Crazy commutes: Employing alternative methods to beat traffic

Bizarre commuting tales

There is nothing typical about Tommy Lutz's typical commute, especially when he's out by himself in a tiny boat on the sprawling Hudson River. Yet it's the most peaceful part of his incredible 12-mile trek from his home in New Jersey to his office at Google in Manhattan.

The boat was homemade. "I bought the plans to build this boat, and my son and I spent a few months in the summer putting it together," he said.

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Tommy Lutz crosses the Hudson River on his way to work in Manhattan. Not exactly bumper-to-bumper. CBS News

"With all due respect, it looks a little flimsy," said correspondent Susan Spencer.

"It's lightweight and foldable, yet also floats," he said.

Yes, foldable, and that is key to Lutz's commute. After folding his foldable boat, he unfolds his foldable bike, then bikes the boat to the dock, where he re-folds his bike, and unfolds his boat.

And faster than you can say "origami," he's on the river. 

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Tommy Lutz deploys his folding bicycle and folding boat on his 12-mile daily commute. CBS News

Spencer asked, "Do your coworkers think that you're completely nuts?

"They haven't said it to my face, but maybe," he laughed.

Then again, maybe they're just jealous. if they're normal commuters, they are spending on average 97 hours a year stuck in traffic.

"Getting anywhere in an automobile, it's just not a pleasant experience," Lutz said. "And then I have to worry, 'Where do I put this car when I get to work?' I can't fold it up!"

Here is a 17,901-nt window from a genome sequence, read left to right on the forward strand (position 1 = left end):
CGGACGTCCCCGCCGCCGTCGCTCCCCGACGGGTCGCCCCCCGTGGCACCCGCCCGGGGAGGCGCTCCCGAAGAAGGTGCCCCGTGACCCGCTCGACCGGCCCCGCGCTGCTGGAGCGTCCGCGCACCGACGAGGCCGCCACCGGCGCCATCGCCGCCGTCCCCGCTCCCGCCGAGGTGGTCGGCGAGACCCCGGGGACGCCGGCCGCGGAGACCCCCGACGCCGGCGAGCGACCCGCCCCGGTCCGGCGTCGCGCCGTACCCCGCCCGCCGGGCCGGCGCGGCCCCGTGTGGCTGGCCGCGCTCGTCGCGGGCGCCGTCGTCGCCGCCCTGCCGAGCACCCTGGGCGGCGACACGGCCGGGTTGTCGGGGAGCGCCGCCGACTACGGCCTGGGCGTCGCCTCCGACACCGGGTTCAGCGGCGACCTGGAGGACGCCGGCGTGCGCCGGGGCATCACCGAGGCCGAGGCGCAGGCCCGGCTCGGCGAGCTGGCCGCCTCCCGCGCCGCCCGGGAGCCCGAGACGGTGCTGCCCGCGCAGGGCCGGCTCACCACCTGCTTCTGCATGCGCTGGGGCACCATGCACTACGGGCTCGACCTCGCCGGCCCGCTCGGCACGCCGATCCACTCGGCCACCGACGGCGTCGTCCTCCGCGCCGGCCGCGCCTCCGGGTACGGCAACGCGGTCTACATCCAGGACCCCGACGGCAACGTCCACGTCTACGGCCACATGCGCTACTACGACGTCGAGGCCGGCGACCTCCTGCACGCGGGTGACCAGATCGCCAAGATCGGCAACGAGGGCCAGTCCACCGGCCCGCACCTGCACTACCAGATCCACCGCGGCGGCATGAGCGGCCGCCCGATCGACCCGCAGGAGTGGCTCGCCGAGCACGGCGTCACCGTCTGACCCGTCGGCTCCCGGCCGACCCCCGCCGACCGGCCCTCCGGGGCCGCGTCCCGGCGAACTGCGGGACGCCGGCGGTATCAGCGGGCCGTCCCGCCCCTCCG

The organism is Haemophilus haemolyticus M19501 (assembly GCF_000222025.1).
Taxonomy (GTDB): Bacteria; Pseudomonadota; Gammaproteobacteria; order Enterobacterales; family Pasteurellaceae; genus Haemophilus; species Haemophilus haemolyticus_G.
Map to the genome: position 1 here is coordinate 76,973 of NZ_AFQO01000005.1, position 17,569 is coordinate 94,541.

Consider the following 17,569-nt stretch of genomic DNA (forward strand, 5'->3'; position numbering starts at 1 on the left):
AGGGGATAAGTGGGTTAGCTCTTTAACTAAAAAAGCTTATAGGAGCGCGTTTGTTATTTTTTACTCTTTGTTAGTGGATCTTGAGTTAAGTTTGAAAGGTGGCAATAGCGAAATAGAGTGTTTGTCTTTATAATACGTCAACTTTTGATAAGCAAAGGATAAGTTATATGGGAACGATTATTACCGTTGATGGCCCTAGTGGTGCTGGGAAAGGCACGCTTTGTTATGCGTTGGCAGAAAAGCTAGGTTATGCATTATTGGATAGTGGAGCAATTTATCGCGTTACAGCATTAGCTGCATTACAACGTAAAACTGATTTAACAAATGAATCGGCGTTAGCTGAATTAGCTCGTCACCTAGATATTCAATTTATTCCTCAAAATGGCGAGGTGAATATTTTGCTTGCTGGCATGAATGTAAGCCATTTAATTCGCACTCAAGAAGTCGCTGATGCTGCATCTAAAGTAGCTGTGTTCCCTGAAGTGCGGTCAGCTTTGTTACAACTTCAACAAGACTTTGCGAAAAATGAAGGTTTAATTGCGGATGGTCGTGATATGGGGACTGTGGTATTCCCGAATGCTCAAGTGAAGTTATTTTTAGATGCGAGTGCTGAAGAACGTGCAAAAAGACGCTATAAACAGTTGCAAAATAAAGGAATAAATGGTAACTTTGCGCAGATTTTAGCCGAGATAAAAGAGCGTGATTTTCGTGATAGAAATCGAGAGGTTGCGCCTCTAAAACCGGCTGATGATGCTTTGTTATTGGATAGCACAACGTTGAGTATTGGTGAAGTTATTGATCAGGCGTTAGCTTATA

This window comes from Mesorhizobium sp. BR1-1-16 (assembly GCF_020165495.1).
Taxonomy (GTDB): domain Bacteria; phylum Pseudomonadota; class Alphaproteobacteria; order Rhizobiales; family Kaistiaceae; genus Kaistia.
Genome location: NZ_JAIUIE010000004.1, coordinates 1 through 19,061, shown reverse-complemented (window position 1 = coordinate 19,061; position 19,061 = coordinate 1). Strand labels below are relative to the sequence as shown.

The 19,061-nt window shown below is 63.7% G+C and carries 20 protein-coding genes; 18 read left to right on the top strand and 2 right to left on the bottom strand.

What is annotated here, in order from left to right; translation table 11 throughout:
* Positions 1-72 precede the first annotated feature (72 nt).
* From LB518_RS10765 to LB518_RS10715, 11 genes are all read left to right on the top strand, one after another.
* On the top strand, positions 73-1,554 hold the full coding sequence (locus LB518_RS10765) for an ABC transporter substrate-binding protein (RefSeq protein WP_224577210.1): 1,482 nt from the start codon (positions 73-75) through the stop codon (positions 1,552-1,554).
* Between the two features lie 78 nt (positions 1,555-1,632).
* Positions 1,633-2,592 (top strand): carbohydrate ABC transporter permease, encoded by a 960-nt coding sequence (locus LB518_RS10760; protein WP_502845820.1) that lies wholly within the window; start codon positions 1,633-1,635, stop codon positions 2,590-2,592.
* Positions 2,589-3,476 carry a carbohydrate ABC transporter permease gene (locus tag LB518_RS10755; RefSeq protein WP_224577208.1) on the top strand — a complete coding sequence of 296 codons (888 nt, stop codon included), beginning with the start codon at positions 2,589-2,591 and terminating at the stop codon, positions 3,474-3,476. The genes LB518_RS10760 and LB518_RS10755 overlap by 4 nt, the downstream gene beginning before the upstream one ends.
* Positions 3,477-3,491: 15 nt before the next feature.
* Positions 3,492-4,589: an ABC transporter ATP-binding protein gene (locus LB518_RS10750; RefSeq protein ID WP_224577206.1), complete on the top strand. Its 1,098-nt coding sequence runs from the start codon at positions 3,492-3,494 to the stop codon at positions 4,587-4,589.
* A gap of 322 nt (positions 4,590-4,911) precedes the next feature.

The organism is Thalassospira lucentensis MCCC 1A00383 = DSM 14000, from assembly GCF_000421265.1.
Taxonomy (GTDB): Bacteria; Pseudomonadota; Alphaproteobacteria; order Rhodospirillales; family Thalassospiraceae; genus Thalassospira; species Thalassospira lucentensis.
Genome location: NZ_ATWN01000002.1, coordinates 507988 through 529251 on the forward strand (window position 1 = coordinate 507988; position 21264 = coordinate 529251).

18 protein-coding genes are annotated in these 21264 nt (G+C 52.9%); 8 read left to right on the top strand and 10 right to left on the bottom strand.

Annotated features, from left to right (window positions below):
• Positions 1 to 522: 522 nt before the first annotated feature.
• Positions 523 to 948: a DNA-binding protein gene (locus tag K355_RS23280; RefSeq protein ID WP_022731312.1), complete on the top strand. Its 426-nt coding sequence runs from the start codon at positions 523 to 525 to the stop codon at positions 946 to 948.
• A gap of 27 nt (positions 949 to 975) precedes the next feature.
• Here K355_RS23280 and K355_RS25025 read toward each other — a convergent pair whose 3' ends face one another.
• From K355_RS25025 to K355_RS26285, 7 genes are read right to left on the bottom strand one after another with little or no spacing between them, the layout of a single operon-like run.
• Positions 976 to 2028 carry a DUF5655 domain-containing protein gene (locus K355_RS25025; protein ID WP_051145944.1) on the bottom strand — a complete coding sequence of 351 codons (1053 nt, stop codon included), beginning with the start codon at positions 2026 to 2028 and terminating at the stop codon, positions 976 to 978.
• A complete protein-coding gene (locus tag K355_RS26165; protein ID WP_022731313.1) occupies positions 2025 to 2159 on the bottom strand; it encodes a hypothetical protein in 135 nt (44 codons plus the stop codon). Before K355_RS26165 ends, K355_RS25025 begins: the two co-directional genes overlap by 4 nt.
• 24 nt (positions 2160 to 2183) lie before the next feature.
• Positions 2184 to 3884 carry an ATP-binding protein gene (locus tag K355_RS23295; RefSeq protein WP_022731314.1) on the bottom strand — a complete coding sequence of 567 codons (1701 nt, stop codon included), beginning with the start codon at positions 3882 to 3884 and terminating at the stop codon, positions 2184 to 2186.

Transportation engineer Sam Schwartz, who's credited the dubious honor of popularizing the term "gridlock," said he could see someone resorting to piloting a boat to get to work, "if that person was sitting in traffic pounding on the dashboard, screaming out the window, 'I'm mad as hell, I can't take it anymore.'"

He believes that gridlock is only getting worse, from California ("Now, if you're 20 miles away from somebody in Los Angeles, they will not visit you"), to New York ("The old joke is, 'Shall we walk cross town, or do we have time to take a taxi?'").

But "Gridlock Sam," as they call him, sees possible light at the end of the blocked intersection, namely millennials. He said, "The glimmer of hope is younger people wanting to be healthy and caring about their planet. They are showing up on bikes, walking, jogging."

But it's not just young trendsetters. Fifty-three-year-old Dan Hansen, in Minneapolis, commutes five miles to work … on a unicycle.

Spencer asked, "You ride the unicycle to work every day?"

"Five days a week!" he replied. 

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Off to work we go: Dan Hansen commuting on his unicycle. CBS News

He says his trusty unicycle, which he's been riding for almost two decades, is faster, cleaner and cheaper than anything else.

And when he passes cars sitting in bumper-to-bumper traffic, he thinks, "Boy, I'm glad I'm not in your seat!'" he laughed.

On the wheel, at seven feet tall, he is moving, at about 20 miles per hour.

Guess who else thinks this is a great idea: Tommy Lutz. "I would love to ride a unicycle to work," he said. "That sounds like fun!"

For sure, our desperation to beat the traffic can make normal people try crazy things …

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Susan Spencer tries out a unicycle with Dan Hansen. CBS News

      
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Story produced by Amiel Weisfogel.